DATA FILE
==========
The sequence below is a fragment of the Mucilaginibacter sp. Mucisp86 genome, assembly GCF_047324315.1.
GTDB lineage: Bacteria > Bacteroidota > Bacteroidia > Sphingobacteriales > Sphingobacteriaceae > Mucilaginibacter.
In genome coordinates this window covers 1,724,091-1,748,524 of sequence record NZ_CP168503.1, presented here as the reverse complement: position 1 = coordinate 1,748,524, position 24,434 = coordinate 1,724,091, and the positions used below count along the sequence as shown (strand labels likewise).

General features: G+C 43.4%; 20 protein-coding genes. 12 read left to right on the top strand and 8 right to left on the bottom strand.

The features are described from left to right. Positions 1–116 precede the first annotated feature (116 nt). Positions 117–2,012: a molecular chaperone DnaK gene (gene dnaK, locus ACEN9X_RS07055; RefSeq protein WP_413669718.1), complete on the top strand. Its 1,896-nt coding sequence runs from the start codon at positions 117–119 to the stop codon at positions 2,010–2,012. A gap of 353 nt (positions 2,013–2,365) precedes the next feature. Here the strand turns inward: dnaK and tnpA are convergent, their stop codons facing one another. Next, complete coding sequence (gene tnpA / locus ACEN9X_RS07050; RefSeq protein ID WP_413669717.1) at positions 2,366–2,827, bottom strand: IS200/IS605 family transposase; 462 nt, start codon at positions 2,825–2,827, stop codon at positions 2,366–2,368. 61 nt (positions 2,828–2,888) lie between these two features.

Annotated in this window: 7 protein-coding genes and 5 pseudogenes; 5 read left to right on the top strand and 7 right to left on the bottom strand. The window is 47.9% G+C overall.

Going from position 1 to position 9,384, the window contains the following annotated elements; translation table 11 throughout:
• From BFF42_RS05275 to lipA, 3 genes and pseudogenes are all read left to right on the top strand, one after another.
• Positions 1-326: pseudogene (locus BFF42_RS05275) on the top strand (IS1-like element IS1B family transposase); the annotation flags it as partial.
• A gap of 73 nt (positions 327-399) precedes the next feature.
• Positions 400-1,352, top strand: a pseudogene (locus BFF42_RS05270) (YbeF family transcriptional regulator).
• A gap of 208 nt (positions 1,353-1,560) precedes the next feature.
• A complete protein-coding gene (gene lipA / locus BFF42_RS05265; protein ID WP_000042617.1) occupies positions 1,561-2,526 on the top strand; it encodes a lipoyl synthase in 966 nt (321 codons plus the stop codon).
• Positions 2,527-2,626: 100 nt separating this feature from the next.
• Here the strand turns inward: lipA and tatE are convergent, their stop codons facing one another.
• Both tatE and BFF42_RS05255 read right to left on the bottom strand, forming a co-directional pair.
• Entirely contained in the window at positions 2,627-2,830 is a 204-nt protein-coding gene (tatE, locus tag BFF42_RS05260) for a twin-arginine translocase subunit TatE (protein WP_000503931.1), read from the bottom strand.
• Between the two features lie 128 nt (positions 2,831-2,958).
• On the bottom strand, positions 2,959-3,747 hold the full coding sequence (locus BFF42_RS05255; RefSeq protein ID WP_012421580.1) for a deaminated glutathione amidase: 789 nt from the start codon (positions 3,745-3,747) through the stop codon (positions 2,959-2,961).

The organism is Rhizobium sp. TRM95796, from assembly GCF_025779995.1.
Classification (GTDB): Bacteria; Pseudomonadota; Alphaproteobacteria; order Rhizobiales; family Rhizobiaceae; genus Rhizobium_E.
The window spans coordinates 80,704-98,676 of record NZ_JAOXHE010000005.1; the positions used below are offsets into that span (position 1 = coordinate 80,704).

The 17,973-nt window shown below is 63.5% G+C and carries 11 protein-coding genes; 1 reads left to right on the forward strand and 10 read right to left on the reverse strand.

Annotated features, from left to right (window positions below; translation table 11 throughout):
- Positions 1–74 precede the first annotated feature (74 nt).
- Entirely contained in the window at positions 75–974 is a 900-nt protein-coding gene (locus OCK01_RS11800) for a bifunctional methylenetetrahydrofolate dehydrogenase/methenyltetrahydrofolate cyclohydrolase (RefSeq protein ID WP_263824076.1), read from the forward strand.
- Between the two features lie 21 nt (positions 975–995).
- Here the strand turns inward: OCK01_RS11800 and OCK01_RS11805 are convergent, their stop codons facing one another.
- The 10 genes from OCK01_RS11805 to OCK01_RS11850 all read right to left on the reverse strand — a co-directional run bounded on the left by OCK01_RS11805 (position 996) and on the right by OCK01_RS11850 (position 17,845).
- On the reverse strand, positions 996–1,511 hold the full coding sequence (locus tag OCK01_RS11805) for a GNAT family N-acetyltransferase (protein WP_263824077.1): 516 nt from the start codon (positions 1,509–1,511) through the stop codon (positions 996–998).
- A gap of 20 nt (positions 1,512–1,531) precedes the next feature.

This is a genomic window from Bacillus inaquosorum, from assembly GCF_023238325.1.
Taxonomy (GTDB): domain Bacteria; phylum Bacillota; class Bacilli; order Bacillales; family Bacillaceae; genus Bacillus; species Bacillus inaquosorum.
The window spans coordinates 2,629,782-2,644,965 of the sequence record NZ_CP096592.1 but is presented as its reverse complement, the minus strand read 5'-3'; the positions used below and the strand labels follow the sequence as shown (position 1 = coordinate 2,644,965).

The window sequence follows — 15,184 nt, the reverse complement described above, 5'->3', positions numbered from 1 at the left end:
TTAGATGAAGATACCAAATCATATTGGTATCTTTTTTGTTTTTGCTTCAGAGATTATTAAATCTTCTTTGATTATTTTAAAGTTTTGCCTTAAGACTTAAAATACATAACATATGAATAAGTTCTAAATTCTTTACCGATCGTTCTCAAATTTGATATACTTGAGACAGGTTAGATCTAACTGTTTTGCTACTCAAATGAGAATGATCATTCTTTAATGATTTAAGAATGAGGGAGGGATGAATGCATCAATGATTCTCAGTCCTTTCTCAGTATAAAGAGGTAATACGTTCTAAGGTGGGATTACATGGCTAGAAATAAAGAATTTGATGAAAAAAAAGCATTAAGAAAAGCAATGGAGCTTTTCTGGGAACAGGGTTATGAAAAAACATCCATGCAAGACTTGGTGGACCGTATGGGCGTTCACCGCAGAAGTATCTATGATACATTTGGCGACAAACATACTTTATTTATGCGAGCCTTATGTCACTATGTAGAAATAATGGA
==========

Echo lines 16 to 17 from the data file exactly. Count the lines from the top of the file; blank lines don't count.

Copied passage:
• Both tatE and BFF42_RS05255 read right to left on the bottom strand, forming a co-directional pair.
• Entirely contained in the window at positions 2,627-2,830 is a 204-nt protein-coding gene (tatE, locus tag BFF42_RS05260) for a twin-arginine translocase subunit TatE (protein WP_000503931.1), read from the bottom strand.